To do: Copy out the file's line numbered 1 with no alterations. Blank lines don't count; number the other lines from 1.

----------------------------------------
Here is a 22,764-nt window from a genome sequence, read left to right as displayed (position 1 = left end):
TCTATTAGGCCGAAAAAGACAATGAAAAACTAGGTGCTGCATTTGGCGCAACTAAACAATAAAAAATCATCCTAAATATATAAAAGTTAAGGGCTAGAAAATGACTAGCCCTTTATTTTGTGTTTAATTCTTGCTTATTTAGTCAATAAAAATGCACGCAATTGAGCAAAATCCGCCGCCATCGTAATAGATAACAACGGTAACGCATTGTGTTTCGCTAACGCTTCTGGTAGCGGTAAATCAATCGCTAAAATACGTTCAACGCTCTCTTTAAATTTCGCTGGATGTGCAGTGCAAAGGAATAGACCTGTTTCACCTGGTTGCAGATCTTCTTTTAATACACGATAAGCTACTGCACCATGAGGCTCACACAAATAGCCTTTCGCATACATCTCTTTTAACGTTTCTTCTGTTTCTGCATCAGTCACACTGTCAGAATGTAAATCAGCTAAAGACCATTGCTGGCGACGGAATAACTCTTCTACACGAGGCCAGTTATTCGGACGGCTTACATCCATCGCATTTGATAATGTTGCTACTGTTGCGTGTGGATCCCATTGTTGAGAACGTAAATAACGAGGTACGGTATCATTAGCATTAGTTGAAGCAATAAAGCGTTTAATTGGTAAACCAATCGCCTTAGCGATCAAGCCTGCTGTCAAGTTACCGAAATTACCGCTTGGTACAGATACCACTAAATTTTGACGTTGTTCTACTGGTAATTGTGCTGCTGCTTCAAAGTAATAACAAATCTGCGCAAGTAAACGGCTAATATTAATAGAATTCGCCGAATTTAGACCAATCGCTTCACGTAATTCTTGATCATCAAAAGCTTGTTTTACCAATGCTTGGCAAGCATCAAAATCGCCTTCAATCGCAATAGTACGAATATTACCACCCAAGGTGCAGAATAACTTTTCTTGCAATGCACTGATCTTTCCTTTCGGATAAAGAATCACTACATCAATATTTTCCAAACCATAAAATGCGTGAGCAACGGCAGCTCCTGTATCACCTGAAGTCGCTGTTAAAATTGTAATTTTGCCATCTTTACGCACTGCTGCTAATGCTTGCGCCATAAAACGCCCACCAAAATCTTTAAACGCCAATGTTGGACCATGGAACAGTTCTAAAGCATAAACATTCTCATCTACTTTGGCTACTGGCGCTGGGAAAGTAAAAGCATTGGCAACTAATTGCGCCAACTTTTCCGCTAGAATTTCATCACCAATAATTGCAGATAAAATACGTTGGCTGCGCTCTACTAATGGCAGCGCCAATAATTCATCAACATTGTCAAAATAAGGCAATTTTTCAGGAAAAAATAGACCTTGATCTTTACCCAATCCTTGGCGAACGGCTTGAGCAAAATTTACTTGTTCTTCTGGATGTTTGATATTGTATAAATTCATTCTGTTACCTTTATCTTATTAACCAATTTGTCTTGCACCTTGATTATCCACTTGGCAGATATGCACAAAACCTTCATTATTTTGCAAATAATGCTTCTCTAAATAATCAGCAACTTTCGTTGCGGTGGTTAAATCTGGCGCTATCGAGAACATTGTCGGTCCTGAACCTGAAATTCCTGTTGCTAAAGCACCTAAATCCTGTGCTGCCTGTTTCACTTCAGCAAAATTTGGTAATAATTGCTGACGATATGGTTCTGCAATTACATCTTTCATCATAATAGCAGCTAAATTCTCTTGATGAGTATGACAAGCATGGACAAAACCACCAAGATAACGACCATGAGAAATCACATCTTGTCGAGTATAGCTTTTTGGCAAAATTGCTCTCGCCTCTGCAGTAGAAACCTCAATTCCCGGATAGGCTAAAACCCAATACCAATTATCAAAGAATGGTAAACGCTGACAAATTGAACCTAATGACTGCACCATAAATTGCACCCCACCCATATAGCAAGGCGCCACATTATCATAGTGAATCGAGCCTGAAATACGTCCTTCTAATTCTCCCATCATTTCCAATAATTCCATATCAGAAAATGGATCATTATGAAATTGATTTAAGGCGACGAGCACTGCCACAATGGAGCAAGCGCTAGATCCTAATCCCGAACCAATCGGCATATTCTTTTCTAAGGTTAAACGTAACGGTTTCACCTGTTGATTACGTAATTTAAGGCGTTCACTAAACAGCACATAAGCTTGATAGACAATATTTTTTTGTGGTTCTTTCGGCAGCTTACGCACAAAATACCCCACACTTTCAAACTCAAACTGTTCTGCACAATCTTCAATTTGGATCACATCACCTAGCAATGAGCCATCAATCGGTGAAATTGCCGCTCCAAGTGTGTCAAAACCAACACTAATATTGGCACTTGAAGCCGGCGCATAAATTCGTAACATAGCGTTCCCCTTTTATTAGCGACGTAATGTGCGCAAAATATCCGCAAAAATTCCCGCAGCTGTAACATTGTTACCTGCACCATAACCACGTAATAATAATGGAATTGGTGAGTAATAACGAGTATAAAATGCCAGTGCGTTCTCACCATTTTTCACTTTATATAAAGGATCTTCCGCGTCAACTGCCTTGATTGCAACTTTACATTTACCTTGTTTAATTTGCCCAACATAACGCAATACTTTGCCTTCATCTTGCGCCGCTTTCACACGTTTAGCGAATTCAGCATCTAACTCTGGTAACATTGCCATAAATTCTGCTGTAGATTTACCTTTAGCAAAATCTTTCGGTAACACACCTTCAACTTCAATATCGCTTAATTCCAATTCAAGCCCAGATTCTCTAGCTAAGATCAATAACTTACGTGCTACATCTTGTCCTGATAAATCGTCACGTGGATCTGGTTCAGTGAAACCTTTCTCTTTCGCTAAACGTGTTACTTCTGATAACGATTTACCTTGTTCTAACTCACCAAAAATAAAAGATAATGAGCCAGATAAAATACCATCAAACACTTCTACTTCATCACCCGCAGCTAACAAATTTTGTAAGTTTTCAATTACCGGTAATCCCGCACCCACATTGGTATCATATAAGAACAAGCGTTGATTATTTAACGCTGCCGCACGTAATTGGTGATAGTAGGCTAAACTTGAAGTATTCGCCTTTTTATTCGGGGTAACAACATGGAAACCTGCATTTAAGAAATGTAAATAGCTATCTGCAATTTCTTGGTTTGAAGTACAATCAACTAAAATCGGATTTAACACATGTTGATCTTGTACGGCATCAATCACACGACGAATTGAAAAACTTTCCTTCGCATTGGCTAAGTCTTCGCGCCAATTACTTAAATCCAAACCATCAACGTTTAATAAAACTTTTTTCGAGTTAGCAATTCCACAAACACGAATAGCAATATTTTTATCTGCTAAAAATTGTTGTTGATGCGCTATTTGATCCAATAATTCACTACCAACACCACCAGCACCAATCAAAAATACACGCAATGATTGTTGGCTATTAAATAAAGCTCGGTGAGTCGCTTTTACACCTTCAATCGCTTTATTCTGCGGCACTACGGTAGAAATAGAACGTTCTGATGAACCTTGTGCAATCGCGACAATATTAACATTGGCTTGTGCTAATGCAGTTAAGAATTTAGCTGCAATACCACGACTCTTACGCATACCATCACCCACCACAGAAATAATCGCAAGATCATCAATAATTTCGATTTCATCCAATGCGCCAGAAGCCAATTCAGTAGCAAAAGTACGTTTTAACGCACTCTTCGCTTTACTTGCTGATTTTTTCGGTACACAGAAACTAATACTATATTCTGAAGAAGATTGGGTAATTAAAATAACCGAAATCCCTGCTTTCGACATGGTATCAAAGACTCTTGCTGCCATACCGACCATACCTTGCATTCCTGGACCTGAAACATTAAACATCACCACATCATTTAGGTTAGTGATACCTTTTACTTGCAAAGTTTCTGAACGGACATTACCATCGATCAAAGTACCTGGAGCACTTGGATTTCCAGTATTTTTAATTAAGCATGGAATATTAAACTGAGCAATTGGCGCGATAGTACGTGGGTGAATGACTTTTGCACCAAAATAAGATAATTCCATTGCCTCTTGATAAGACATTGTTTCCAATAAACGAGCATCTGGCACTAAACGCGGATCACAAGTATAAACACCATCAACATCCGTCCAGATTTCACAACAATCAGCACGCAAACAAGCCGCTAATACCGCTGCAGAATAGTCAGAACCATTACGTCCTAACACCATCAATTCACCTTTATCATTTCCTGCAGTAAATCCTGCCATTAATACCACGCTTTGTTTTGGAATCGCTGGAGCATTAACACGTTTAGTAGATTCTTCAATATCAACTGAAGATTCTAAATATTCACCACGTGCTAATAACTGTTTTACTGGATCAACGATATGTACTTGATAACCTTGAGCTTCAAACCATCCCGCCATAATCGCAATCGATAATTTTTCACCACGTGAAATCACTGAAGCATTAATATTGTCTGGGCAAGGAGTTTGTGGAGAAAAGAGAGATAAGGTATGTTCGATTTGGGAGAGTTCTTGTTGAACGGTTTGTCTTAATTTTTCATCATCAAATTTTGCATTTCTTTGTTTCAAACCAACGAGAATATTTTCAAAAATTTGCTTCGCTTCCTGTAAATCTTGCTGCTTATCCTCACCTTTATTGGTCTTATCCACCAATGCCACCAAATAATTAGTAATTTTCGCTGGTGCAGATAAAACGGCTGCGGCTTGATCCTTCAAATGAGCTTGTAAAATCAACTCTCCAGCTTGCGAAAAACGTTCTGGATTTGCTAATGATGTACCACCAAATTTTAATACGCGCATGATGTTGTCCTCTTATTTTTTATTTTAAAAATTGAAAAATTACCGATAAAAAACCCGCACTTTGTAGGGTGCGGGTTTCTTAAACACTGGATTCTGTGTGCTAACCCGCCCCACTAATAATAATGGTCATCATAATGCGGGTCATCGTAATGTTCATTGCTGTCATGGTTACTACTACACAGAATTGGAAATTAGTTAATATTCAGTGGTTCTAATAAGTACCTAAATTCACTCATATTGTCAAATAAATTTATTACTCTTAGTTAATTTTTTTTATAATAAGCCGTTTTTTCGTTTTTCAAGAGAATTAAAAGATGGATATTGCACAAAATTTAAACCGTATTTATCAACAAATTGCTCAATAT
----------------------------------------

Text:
Here is a 22,764-nt window from a genome sequence, read left to right as displayed (position 1 = left end):